From Patient to Employee: A Return to Dana-Farber

No athlete welcomes an injury, but a simple scratch may have saved Rich Oakley’s life.

Oakley was diagnosed with cancer in 2003, as a high school senior, after a scratch from a sports injury led to a swollen neck. When the swelling didn’t subside, Oakley’s mother brought him to the doctor for tests, which revealed that he had stage 1A Hodgkin lymphoma. He immediately began treatment at Dana-Farber.

“The whole thing seemed like fate,” says Oakley. “Who knows if they would have caught it so early if it wasn’t for that scratch.”

Under the care of Corey Cutler, MD, MPH, a physician in the Adult Stem Cell Transplant program, Oakley underwent a series of chemotherapy and radiation treatments. But while his treatment ended in August 2003, his Dana-Farber story was just beginning.

Rich Oakley.
Rich Oakley.

After earning a Marketing Communications degree from the University of Massachusetts Dartmouth and a certificate in graphic design from the New England Institute of Art, Oakley set his sights on returning to the place that saved his life. In 2010, he was hired as a research operations coordinator for the labs of James Bradner, MD—formerly of Dana-Farber and now president of the Novartis Institutes for BioMedical Research—and Anthony Letai, MD, PhD. While Oakley enjoyed the work, he always eyed a transition to a communications role.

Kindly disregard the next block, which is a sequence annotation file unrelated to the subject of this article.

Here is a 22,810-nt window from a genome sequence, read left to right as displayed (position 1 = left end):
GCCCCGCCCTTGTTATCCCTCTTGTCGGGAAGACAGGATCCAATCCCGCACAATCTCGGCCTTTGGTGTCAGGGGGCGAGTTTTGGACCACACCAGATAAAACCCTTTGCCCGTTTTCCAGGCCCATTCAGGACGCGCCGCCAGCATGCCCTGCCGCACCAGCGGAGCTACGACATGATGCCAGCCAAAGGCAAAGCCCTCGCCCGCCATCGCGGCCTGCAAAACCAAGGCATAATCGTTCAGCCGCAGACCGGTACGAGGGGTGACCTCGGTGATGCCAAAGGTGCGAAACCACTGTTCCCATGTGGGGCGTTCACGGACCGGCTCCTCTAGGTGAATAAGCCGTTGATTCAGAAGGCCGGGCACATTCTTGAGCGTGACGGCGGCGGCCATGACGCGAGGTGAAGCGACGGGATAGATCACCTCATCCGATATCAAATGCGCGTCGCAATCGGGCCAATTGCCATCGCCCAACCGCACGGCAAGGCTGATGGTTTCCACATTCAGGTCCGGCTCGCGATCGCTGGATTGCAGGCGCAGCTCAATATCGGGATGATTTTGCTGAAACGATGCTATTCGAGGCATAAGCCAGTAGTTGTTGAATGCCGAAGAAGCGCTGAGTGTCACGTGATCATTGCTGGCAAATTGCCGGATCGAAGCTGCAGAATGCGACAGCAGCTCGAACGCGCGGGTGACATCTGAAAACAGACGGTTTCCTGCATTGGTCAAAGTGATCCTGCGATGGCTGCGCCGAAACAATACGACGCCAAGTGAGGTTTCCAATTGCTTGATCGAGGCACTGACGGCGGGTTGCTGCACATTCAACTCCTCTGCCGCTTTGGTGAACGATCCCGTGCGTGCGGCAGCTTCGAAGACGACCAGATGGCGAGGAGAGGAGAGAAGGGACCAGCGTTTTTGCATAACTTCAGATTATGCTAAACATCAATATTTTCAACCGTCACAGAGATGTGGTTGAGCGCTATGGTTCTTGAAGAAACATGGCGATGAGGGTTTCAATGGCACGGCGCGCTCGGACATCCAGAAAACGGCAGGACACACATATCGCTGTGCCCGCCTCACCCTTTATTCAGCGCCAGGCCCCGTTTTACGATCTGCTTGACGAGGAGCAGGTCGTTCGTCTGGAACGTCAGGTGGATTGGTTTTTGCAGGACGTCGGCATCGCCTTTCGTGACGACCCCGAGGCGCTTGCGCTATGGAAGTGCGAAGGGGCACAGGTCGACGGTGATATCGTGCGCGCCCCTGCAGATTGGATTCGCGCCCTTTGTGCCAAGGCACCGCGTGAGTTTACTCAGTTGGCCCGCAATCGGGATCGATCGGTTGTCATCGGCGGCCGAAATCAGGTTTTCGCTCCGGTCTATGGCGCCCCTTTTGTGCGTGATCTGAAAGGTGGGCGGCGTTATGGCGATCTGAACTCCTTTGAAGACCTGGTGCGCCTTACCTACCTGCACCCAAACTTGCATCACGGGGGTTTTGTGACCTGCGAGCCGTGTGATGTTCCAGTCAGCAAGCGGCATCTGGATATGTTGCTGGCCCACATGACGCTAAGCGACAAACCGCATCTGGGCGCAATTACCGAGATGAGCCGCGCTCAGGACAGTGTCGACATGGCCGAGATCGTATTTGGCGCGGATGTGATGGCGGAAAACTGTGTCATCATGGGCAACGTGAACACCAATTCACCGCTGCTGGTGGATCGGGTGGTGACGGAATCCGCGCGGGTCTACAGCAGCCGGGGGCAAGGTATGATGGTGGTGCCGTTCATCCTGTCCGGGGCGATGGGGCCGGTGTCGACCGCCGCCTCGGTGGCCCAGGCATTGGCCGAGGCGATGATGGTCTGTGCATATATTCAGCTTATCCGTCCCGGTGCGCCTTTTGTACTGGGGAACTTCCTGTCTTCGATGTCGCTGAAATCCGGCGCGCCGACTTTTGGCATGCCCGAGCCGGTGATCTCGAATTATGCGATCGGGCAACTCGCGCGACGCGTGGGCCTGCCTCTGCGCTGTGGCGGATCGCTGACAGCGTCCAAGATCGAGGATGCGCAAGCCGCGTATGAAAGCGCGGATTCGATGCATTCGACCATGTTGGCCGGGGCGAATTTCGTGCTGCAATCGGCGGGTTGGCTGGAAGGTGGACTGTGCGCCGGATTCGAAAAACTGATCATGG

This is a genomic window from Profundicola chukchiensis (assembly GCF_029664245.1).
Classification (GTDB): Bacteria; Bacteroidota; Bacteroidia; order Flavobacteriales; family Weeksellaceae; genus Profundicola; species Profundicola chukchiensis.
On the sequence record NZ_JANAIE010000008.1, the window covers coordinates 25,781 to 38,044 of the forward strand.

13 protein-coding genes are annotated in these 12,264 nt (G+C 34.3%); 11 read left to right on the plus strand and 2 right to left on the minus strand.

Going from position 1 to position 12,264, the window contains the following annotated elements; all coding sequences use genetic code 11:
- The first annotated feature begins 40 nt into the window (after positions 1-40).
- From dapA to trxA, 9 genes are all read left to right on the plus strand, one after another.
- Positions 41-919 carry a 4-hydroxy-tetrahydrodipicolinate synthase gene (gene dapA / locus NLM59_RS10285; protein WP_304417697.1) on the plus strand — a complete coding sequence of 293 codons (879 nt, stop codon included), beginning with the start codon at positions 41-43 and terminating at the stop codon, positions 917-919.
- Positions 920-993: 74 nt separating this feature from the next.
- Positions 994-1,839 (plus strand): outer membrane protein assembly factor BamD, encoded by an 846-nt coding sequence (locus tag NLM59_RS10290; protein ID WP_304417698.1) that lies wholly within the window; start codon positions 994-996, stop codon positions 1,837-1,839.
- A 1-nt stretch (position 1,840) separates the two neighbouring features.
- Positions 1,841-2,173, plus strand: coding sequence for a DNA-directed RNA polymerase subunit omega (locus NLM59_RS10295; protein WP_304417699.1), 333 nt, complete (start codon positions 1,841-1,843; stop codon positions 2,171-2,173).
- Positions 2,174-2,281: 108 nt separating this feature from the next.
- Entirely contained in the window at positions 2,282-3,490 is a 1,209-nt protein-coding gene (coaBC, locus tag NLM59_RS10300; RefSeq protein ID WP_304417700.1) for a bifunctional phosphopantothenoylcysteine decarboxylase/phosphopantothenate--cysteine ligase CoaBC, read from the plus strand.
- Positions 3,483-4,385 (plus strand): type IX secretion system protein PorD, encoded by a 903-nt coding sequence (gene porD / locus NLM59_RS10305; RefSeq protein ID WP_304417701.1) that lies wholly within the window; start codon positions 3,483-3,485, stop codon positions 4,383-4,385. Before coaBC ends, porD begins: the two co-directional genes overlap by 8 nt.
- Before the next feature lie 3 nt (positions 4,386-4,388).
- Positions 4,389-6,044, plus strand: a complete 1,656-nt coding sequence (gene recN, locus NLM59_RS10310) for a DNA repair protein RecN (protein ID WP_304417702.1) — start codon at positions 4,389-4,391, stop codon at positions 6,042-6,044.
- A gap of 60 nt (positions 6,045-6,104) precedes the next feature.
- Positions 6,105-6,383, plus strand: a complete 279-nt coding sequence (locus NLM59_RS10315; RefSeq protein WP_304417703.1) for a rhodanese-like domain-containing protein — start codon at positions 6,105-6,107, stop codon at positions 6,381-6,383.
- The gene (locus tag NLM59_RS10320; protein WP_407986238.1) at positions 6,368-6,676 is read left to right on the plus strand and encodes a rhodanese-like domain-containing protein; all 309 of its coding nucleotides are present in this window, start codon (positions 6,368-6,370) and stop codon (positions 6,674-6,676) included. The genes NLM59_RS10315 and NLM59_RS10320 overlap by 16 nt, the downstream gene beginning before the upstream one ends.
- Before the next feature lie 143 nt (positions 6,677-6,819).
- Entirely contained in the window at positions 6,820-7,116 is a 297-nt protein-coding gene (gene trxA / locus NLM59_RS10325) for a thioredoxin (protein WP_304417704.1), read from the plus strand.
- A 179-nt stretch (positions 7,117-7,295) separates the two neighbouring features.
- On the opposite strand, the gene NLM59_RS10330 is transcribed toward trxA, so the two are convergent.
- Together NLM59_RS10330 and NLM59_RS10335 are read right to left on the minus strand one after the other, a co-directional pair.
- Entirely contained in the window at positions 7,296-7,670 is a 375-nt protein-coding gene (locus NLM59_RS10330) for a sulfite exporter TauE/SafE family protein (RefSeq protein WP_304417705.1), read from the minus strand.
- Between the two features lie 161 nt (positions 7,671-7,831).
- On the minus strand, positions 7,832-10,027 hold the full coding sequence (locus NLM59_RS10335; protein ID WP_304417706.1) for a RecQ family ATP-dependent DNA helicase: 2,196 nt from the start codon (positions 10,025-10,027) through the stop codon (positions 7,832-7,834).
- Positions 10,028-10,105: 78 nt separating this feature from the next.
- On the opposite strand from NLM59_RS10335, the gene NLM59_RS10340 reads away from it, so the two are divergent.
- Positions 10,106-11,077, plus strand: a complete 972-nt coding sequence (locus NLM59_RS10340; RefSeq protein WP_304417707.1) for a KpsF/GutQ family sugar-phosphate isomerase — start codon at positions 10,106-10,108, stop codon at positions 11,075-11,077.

His chance came in 2015 when a position opened at Dana-Farber/Harvard Cancer Center (DF/HCC) & Research Communications. Oakley jumped at the opportunity. Today he manages both the communications for DF/HCC—promoting collaboration across the member institutions of this consortium-style cancer center—as well as the department of Research Communications at Dana-Farber. Some of Oakley’s current projects include a Dana-Farber research newsletter and short faculty videos, which serve as introductions for new members joining the team. His long-term goal is to continue to grow the database to enhance communication across labs.

“I always wanted to be a scientist when I was little, but I am not a scientist,” says Oakley. “Now, one way I can impact science is by helping researchers be aware of each other’s work as well as internal and external resources available to them.”

“I’m proud to be one of the numerous former patients who are working at DFCI,” says Oakley. “I hope, in some small way, my work can help to push the science forward.”